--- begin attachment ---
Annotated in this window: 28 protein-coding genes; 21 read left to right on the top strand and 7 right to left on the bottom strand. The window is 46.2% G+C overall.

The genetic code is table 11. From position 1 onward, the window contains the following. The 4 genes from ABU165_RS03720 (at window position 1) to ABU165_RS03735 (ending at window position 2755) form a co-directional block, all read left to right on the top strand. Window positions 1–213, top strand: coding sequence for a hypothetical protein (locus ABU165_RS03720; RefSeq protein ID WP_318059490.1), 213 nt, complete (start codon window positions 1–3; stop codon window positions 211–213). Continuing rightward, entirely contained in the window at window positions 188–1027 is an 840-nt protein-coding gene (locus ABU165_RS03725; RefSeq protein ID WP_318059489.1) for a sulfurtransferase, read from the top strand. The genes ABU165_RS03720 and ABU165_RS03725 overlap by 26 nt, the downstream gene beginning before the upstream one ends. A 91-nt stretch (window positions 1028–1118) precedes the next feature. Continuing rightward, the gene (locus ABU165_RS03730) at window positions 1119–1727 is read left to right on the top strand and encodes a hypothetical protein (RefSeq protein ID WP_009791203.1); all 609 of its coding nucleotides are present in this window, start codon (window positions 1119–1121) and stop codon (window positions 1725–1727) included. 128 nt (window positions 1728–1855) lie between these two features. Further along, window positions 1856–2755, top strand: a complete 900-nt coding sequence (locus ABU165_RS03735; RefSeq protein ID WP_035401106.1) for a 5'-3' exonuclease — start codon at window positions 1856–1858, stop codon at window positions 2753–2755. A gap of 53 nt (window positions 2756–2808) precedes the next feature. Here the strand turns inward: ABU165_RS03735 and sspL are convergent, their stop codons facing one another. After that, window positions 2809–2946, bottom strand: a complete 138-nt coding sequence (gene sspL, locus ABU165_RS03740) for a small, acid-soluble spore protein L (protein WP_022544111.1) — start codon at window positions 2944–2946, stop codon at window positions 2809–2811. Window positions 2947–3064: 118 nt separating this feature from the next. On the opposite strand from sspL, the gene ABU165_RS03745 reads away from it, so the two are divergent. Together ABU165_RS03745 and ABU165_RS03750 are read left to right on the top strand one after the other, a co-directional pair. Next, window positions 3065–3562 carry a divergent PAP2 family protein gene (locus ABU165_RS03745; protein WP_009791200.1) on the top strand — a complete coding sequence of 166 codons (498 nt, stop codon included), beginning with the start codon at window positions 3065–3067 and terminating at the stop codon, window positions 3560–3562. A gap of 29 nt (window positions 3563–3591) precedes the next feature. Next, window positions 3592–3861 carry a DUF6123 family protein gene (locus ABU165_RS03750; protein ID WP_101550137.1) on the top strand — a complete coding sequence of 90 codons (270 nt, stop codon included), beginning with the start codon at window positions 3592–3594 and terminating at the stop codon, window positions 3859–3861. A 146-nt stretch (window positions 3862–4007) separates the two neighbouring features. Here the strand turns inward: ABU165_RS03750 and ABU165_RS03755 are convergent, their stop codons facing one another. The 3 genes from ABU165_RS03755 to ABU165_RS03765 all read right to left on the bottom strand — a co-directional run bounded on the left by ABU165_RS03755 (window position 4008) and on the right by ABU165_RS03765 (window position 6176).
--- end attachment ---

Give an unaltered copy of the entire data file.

Annotated in this window: 28 protein-coding genes; 21 read left to right on the top strand and 7 right to left on the bottom strand. The window is 46.2% G+C overall.

The genetic code is table 11. From position 1 onward, the window contains the following. The 4 genes from ABU165_RS03720 (at window position 1) to ABU165_RS03735 (ending at window position 2755) form a co-directional block, all read left to right on the top strand. Window positions 1–213, top strand: coding sequence for a hypothetical protein (locus ABU165_RS03720; RefSeq protein ID WP_318059490.1), 213 nt, complete (start codon window positions 1–3; stop codon window positions 211–213). Continuing rightward, entirely contained in the window at window positions 188–1027 is an 840-nt protein-coding gene (locus ABU165_RS03725; RefSeq protein ID WP_318059489.1) for a sulfurtransferase, read from the top strand. The genes ABU165_RS03720 and ABU165_RS03725 overlap by 26 nt, the downstream gene beginning before the upstream one ends. A 91-nt stretch (window positions 1028–1118) precedes the next feature. Continuing rightward, the gene (locus ABU165_RS03730) at window positions 1119–1727 is read left to right on the top strand and encodes a hypothetical protein (RefSeq protein ID WP_009791203.1); all 609 of its coding nucleotides are present in this window, start codon (window positions 1119–1121) and stop codon (window positions 1725–1727) included. 128 nt (window positions 1728–1855) lie between these two features. Further along, window positions 1856–2755, top strand: a complete 900-nt coding sequence (locus ABU165_RS03735; RefSeq protein ID WP_035401106.1) for a 5'-3' exonuclease — start codon at window positions 1856–1858, stop codon at window positions 2753–2755. A gap of 53 nt (window positions 2756–2808) precedes the next feature. Here the strand turns inward: ABU165_RS03735 and sspL are convergent, their stop codons facing one another. After that, window positions 2809–2946, bottom strand: a complete 138-nt coding sequence (gene sspL, locus ABU165_RS03740) for a small, acid-soluble spore protein L (protein WP_022544111.1) — start codon at window positions 2944–2946, stop codon at window positions 2809–2811. Window positions 2947–3064: 118 nt separating this feature from the next. On the opposite strand from sspL, the gene ABU165_RS03745 reads away from it, so the two are divergent. Together ABU165_RS03745 and ABU165_RS03750 are read left to right on the top strand one after the other, a co-directional pair. Next, window positions 3065–3562 carry a divergent PAP2 family protein gene (locus ABU165_RS03745; protein WP_009791200.1) on the top strand — a complete coding sequence of 166 codons (498 nt, stop codon included), beginning with the start codon at window positions 3065–3067 and terminating at the stop codon, window positions 3560–3562. A gap of 29 nt (window positions 3563–3591) precedes the next feature. Next, window positions 3592–3861 carry a DUF6123 family protein gene (locus ABU165_RS03750; protein ID WP_101550137.1) on the top strand — a complete coding sequence of 90 codons (270 nt, stop codon included), beginning with the start codon at window positions 3592–3594 and terminating at the stop codon, window positions 3859–3861. A 146-nt stretch (window positions 3862–4007) separates the two neighbouring features. Here the strand turns inward: ABU165_RS03750 and ABU165_RS03755 are convergent, their stop codons facing one another. The 3 genes from ABU165_RS03755 to ABU165_RS03765 all read right to left on the bottom strand — a co-directional run bounded on the left by ABU165_RS03755 (window position 4008) and on the right by ABU165_RS03765 (window position 6176).